NatureBox is betting on big flavours to boost the snacks scene

By Gill Hyslop

- Last updated on GMT

NatureBox has provided more than 3.5 million consumers with snacks at home. Pic: NatureBox
NatureBox has provided more than 3.5 million consumers with snacks at home. Pic: NatureBox

Related tags NatureBox Health and wellness Snacks Subscription business model functional benefits Protein Flavour workplace work from home

From pickled strawberries to black tahini and the complex heat of ethic spices, the subscription-based healthy snack producer contends that staying on top of flavour trends will be key in grabbing a piece of the $100bn action.

NatureBox burst onto the snacks scene in 2012 as the ‘Trader Joe’s of online snacking’ with curated subscription boxes focused on treats that are free from any artificial elements; contain no corn syrup, hydrogenated oils or MSG; and pack in less than 10g of added sugar per serving.

The goal is to provide great tasting snacks with functional benefits right to your front door - even launching the ‘first-ever automated corporate snacking service’ to buoy the lockdown-driven virtual meeting craze. The world has experienced a radical shift in how it operates and the California-based platform was quick to capitalise on the demand from employers for creative and meaningful ways to engage with both their in-office and remote workers.

The US snack food scene remains as vibrant as ever and is projected to maintain its nearly two decade year-over-year upward trend, with projected revenues to top $169.6bn in 2027, up from $116bn in 2017.

But getting a piece of that very lucrative pie means fighting off stiff competition.

It’s a highly competitive space, populated with major players like PepsiCo Frito-Lay, Hostess, Campbell Snacks, Kellogg’s, Mondelez, Nestle, General Mills et al, not to mention thousands of up-and-coming disruptors. The US is home to over 3,700 snack producers in 2023, an increase of 4.4% from 2022, according to IBISWorld.

Eating habits have changed and consumers are opting for a grazing plan rather than sitting down to three square meals. In fact, a 2021 snacking survey by Mondelez revealed that 65% of consumers across the globe prefer nibbling on pick-me-ups throughout the day rather than big, solid plates of food - up from 59% in 2019.

That’s long, steady growth for the sector, but the million dollar question is what will continue to drive consumer demand?

Having served over 3.5 million consumers with better-for-you snacks, Stella Kim, food product developer for NatureBox by HUNGRY weighs in with some of her observations and prediction.

Flavour innovation

Smoking hot chilli Getty
Pic: GettyImages

“At NatureBox, taste is always the most important factor in developing awesome snacks, so staying on top of flavour trends is key to our operation,”​ said Kim.

Noting it will be the biggest driver in snacks, she added, “Consumers are looking for unique flavour combinations that haven’t been traditionally available.

“They want to try something new and different, which is why we're seeing more unique flavour combinations being offered, particularly from South and Southeast Asian regions.”

One nuanced trend that Kim is seeing take wings is complex heat.

“From chili-infused chocolate to savoury snack mixes incorporating ethnic spices, this is an area with large opportunities for innovation and expansion in the snack market.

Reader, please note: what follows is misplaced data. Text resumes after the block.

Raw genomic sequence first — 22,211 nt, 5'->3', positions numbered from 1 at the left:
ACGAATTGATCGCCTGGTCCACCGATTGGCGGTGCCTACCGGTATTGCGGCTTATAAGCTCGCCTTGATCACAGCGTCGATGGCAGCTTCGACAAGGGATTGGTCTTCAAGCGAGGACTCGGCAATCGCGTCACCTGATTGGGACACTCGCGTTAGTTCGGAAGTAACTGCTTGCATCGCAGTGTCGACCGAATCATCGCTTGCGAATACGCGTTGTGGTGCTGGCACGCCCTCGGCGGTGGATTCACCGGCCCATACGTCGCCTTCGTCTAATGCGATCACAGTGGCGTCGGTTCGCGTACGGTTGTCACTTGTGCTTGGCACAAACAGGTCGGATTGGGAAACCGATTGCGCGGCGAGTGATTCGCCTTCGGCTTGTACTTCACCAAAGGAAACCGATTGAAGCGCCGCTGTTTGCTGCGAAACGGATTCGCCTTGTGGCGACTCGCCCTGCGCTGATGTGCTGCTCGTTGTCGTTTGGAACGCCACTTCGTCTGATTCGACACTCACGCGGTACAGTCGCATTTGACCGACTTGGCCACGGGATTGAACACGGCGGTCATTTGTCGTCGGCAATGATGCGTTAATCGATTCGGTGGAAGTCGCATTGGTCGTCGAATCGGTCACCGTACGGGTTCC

“We’re also seeing a return to indulgent flavours - think cookie butter, bourbon caramel, ruby cocoa and brown sugar - for everyday enjoyment.

“Finally, exotic flavours and combinations are on the rise, with things like dragonfruit, pickled strawberries and black tahini becoming popular due to increasingly adventurous consumer palates.”

Workplace snacking

Working from home Getty
Pic: GettyImages

According to Kim, workplace snacking continues to grow as more workers return to the office. However, there remains a large contingency of professionals working remotely. That’s an awfully big pool of corporate snackers.

“With 94% of consumers snacking at least twice daily and snacking accounting for 50% of all eating occurrences, it makes sense that businesses are finding a lot of value in providing workplace snacks not just as an incentive, but as a standard offering in kitchens and pantries to help keep workers productive,”​ said Kim.

“Within the workplace snacking sphere, we’ve seen an interesting divergence of demand among business.

“One market segment is squarely focused on sustainability efforts and looking for snacking solutions that reduce packaging waste and use sustainably sourced ingredients.

“Another driving segment are those companies focused on health, safety and hygiene leading to a greater demand for individually wrapped, single-serve snack options like nuts, dried fruit, jerky and snack mixes. This includes an uptick in businesses looking for meal replacement snacks like protein bars.”

Health and wellness

Eating dragonfruit Getty
Pic: GettyImages

NatureBox believes the future of snacking is firmly rooted in health, with bigger demand for personalised, convenient options that cater to specific dietary needs and lifestyles.

“The demand for healthy snacks is growing as consumers become more aware of what they’re eating,”​ said Kim.

“They are looking for healthier ingredients, functional foods, snacks that support gut health and portion-controlled snacks. They want to know if there are any allergens or preservatives in their snack options so they can make informed choices about what they eat.

“Owing to this greater level of awareness, we expect to see a rising demand for plant-based snacks, functional snacks and snacks with added protein.”

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